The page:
Daytona70 – Honda CB 750 CR – History

27 May 2015 | Author: | Comments Off on Daytona70 – Honda CB 750 CR – History
Honda CB 750

Honda CB 750 Racing Type. myth’s resurrection

Historic motorcycles.

There are motorcycles, and then there are historic motorcycles .

There are sought-after motorcycles, and then there are unique machines, long lost, but thought or imagined to survive somewhere. These machines become obsessions for collectors, museums, and seekers of fact.

There is, or at least, there was, the Honda with which Dick Mann won the Daytona 200 mile motorcycle race in 1970.

Honda CB 750

Tokyo, motorcycle show in October of 1968. a mythical motorcycle.

When Honda unveiled their CB 750 motorcycle at the Tokyo motorcycle show in October in 1968, an entire industry gasped; so too, did every motorcyclist.

With its four-cylinder engine, five-speed transmission, and disc brake, its level of sophistication was unprecedented. The CB 750’s engineering brilliance, immaculate fit and finish, breath-taking performance, and extraordinary value for money were about to position Honda as the world’s biggest motorcycle market. the United States.

Race. the Racing Type.

Some CB 750s were converted from road specification and raced with success in France in 1969, most remarkably winning the Bol d’Or 24 hour race at Montlhéry that year. The earliest racers were essentially prototypes which would lead Honda to craft the four factory racers destined for Daytona in March of the following year. After Daytona, it appears two of the bikes were shipped to France where they were utilized in endurance races in the early ’70s.

Daytona 1970

The victory, 200 Miles s Daytona race, march 1970.

There was no faster or better route to that goal than to put one of America’s most illustrious racers on the motorcycle and have him ride it for 200 miles at top speed to win America’s most prestigious motorcycle race.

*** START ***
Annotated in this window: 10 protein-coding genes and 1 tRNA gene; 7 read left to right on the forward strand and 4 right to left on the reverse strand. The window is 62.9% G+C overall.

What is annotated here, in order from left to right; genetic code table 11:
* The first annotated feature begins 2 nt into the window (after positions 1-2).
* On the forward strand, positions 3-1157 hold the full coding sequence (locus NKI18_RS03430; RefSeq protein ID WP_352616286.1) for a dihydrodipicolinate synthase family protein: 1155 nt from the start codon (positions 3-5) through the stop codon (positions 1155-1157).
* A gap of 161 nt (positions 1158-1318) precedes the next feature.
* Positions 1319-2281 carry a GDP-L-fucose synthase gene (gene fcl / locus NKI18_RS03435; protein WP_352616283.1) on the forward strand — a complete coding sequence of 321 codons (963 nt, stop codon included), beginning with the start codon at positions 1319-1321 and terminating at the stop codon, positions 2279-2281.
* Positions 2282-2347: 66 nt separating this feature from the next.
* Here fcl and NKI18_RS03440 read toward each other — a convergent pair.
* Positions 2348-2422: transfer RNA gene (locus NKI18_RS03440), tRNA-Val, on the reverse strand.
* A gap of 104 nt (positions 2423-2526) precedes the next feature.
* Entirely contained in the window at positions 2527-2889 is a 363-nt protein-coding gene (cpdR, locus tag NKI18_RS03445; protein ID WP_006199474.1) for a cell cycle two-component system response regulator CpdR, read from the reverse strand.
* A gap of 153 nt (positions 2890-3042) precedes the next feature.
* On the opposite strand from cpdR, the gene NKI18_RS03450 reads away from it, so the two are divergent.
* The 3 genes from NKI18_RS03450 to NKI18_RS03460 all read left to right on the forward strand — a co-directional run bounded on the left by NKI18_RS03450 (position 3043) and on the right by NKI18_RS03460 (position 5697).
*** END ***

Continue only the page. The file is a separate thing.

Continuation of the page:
Honda to the lead in the U.S. market.

Honda won immediate credibility.

Honda CB 750
Honda CB 750

The old edict, Win on Sunday, sell on Monday never proved more true. Now, against the backdrop of 100 years of motorcycle history and the production of 10 million CB 750s, it can be argued that Honda’s victory at Daytona in 1970 was the most important single race victory, ever, for any manufacturer.

Ironically, Honda had not thought of the CB750 as a potential Daytona winner. But Bob Hansen, well aware of what was involved in adapting the CB 750 to race readliness, warned Honda management in Japan. If you don’t build a CB 750 for Daytona, there will be other people who will. And they won’t win. Although, it was created almost begrudgingly, the Honda CB 750‘s Daytona victory propelled Honda to the lead in the U.S. market.

The victory also reverberated around the world and had similar effects on Honda’s position in the global market.

An expressly built motorcycle for 1970 Daytona race.

Mann’s Honda was anything but standard, of course. The bike had been specially engineered and hand-built in Honda’s Grand Prix race shop in Japan. When American Honda’s race team opened the crates at Daytona, they found the most exotic, and most expensive, motorcycle ever raced in the United States.

Hundreds of racing privateers bought CB750 street motorcycles and converted them into racers, often with CR 750 parts supplied by Honda’ subsidiary, the Racing Services Club.

But Honda built only four trues factory racers .

These machines were radically different from privateer converted street bikes. The Racing Type versions were expressly built for the 1970 Daytona race. Originally, they were to be ridden by four British riders affiliated with Honda’s European-based Grand Prix racing effort.

Later, one bike was assigned to Mann. The three British riders bikes all experienced mechanical failures, while Mann wont on to victory.

Honda CB 750
Honda CB 750
Honda CB 750
Honda CB 750
Honda CB 750
Honda CB 750

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